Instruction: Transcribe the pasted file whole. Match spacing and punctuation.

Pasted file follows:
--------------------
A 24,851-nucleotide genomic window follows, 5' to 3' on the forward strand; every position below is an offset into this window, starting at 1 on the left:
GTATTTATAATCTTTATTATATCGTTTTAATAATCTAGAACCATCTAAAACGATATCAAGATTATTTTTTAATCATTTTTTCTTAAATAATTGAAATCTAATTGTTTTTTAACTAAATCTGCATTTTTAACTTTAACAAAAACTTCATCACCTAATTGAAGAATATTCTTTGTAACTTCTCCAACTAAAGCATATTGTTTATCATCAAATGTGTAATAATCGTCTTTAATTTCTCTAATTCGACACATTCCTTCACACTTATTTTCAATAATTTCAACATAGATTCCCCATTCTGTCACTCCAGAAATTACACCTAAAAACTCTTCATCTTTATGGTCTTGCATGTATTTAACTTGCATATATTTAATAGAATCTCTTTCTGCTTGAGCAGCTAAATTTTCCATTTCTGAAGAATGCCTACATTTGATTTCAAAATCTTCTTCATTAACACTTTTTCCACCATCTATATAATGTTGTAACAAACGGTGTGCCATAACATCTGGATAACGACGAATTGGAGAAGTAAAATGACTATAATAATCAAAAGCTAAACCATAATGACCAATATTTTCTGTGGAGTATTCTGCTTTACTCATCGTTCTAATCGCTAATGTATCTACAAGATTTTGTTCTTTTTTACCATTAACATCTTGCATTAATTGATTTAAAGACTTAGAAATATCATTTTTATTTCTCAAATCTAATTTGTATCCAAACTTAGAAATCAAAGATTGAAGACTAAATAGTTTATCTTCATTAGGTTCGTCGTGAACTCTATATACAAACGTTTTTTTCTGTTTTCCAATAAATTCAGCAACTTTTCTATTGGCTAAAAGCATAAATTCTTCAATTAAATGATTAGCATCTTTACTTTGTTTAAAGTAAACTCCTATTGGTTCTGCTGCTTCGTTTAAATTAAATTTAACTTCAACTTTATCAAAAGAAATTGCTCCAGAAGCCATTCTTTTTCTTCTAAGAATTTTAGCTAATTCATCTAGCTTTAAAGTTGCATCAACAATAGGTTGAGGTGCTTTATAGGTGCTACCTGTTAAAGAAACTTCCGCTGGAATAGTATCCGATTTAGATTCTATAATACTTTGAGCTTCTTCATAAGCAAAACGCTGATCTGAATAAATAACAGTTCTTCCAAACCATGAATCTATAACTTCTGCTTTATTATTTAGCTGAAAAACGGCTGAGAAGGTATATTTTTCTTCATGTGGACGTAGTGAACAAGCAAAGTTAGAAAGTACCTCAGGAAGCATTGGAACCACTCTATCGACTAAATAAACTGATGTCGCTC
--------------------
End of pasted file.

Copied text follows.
A 24,851-nucleotide genomic window follows, 5' to 3' on the forward strand; every position below is an offset into this window, starting at 1 on the left:
GTATTTATAATCTTTATTATATCGTTTTAATAATCTAGAACCATCTAAAACGATATCAAGATTATTTTTTAATCATTTTTTCTTAAATAATTGAAATCTAATTGTTTTTTAACTAAATCTGCATTTTTAACTTTAACAAAAACTTCATCACCTAATTGAAGAATATTCTTTGTAACTTCTCCAACTAAAGCATATTGTTTATCATCAAATGTGTAATAATCGTCTTTAATTTCTCTAATTCGACACATTCCTTCACACTTATTTTCAATAATTTCAACATAGATTCCCCATTCTGTCACTCCAGAAATTACACCTAAAAACTCTTCATCTTTATGGTCTTGCATGTATTTAACTTGCATATATTTAATAGAATCTCTTTCTGCTTGAGCAGCTAAATTTTCCATTTCTGAAGAATGCCTACATTTGATTTCAAAATCTTCTTCATTAACACTTTTTCCACCATCTATATAATGTTGTAACAAACGGTGTGCCATAACATCTGGATAACGACGAATTGGAGAAGTAAAATGACTATAATAATCAAAAGCTAAACCATAATGACCAATATTTTCTGTGGAGTATTCTGCTTTACTCATCGTTCTAATCGCTAATGTATCTACAAGATTTTGTTCTTTTTTACCATTAACATCTTGCATTAATTGATTTAAAGACTTAGAAATATCATTTTTATTTCTCAAATCTAATTTGTATCCAAACTTAGAAATCAAAGATTGAAGACTAAATAGTTTATCTTCATTAGGTTCGTCGTGAACTCTATATACAAACGTTTTTTTCTGTTTTCCAATAAATTCAGCAACTTTTCTATTGGCTAAAAGCATAAATTCTTCAATTAAATGATTAGCATCTTTACTTTGTTTAAAGTAAACTCCTATTGGTTCTGCTGCTTCGTTTAAATTAAATTTAACTTCAACTTTATCAAAAGAAATTGCTCCAGAAGCCATTCTTTTTCTTCTAAGAATTTTAGCTAATTCATCTAGCTTTAAAGTTGCATCAACAATAGGTTGAGGTGCTTTATAGGTGCTACCTGTTAAAGAAACTTCCGCTGGAATAGTATCCGATTTAGATTCTATAATACTTTGAGCTTCTTCATAAGCAAAACGCTGATCTGAATAAATAACAGTTCTTCCAAACCATGAATCTATAACTTCTGCTTTATTATTTAGCTGAAAAACGGCTGAGAAGGTATATTTTTCTTCATGTGGACGTAGTGAACAAGCAAAGTTAGAAAGTACCTCAGGAAGCATTGGAACCACTCTATCGACTAAATAAACTGATGTCGCTC